We offer tailor-made and off-the-shelf workshops to fit the needs of each client. All of our workshops include a combination of classroom lectures and exercises, which are reinforced with field tours and activities. The workshops include real-world examples of stream assessment and restoration applications from a wide range of conditions, including: rural and urban watersheds, steep and low gradient streams, sand and gravel bed material, and others.
2024 Workshop Schedule
Stream Functions Pyramid and Quantification Tool Workshop (Online)
January 23-26, 2024
Natural Channel Design Review Checklist
April 15-19, 2024
Registration Coming Soon!
Stream Functions Pyramid and Quantification Tool Workshop (In-Person)
September 16-20, 2024
This off-the-shelf workshop provides participants with training on how to use the Natural Channel Design Review Checklist that was published by the U.S. Environmental Protection Agency (EPA) and the U.S. Fish and Wildlife Service (FWS). The checklist was co-developed by Will Harman and Rich Starr.
The course starts with an overview of the checklist structure and document. Presentations and exercises (both classroom and field) are used to teach participants how to complete each section of the checklist. The presentations provide conceptual and background information needed to understand the purpose of the checklist question and section. The exercises apply the checklist to an actual natural channel design project, so that by the end of the fourth day the checklist has been completed. Ancillary presentations and exercises are used to provide participants with tools to identify fatal design flaws and flags that could indicate a potential for excessive maintenance. The last day of the workshop includes a field visit to a local natural channel design project. A complimentary site-inspection form is used to evaluate the project.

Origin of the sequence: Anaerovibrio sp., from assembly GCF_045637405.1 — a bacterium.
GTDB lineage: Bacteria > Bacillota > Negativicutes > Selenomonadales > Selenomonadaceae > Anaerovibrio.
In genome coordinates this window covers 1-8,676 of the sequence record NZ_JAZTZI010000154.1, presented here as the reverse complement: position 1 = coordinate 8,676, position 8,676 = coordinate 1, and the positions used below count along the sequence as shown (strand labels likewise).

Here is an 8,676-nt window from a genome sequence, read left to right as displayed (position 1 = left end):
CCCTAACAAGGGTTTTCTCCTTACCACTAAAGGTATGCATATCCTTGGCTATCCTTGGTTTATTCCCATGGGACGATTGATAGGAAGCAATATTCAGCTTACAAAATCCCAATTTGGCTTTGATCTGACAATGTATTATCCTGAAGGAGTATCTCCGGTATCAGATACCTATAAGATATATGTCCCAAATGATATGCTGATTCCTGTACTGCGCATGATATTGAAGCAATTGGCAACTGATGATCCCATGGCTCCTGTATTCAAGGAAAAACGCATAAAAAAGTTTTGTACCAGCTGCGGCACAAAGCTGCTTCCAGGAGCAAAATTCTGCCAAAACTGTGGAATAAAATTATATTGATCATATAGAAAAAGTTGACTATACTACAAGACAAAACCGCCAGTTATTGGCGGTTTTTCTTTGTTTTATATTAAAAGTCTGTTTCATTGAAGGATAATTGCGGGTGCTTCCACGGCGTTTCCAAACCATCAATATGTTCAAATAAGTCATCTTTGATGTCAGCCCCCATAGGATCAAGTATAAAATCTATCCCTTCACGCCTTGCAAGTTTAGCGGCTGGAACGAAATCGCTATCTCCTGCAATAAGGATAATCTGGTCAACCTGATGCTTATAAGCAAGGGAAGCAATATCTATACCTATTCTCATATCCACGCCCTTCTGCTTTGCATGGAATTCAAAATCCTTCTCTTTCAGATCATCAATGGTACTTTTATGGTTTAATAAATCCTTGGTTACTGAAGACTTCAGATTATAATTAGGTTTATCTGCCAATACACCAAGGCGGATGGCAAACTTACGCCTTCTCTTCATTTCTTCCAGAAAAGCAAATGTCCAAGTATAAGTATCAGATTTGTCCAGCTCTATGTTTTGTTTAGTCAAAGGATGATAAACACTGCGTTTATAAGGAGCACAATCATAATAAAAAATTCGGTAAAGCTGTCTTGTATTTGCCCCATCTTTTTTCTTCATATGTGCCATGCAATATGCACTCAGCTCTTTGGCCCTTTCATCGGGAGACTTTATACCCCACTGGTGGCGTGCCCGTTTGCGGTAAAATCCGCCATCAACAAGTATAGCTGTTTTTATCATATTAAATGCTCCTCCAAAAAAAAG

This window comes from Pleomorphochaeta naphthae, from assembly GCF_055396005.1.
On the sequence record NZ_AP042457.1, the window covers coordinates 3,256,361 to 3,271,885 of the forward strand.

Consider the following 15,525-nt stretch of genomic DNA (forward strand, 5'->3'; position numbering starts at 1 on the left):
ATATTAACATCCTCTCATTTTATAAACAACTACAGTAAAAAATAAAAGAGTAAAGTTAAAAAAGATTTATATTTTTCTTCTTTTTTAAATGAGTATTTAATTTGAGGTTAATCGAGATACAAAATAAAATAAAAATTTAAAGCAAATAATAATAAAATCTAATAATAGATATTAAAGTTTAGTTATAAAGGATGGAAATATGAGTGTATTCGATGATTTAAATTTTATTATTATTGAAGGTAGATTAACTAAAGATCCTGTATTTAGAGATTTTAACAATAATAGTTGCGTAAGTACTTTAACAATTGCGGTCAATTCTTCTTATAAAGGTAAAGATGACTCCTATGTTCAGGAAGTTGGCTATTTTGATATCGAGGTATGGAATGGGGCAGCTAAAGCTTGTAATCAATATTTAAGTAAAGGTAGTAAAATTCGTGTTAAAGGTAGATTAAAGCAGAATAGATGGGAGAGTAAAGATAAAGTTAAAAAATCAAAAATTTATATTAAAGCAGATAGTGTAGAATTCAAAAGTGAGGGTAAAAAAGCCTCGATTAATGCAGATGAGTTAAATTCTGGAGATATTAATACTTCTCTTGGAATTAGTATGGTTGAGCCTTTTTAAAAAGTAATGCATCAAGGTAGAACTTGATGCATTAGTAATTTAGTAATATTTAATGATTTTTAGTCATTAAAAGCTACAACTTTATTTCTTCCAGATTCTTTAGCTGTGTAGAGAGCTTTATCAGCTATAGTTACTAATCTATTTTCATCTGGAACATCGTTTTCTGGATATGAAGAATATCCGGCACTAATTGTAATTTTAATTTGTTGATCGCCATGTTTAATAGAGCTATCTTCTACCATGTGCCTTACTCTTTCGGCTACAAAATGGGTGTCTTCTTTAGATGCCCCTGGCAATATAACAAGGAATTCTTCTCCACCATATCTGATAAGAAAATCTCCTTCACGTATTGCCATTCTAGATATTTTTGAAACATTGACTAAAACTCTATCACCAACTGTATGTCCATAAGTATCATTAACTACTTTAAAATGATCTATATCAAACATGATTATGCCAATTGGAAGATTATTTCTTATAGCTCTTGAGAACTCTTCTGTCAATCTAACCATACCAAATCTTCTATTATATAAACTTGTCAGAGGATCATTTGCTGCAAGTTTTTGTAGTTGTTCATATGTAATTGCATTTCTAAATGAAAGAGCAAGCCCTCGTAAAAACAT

Who Should Attend?
This course is primarily for individuals who review stream restoration projects using the natural channel design approach; however, the concepts will help in the review of any restoration approach. A basic understanding of fluvial forms and processes is needed to get the most out of this workshop.
This course is for individuals involved in stream assessment and restoration/mitigation projects and provides a framework for assessing stream functions. Participants will learn that stream functions follow a hierarchical structure, which has been organized by the following categories: hydrology, hydraulics, geomorphology, physicochemical and biology. The course starts with lectures and exercises on stream functions following the Pyramid Framework and then moves into applications. Participants will work with function-based parameters, measurement methods, and associated performance standards.
Participants will also work with the Stream Quantification Tool (SQT) to calculate the difference between a restored and existing stream condition. Field data will be collected and enterted into the tool to determine the existing condition. Participants will then model the proposed condition to calculate functional lift.
Learn how the framework can be used to:
- Improve project goal setting by focusing on stream functions rather than changes to dimension, pattern and profile;
- Run the SQT to determine functional loss or gain; and,
- Develop stream mitigation debit and credit determination methods.
The workshop includes lectures, classroom exercises/discussion, and field exercises.
Who Should Attend?
- Members of Interagency Review Teams, In-Lieu Fee Providers and Mitigation Bankers
- Federal, State and Local Agencies with regulatory responsibilities
- Natural channel design and stream restoration practitioners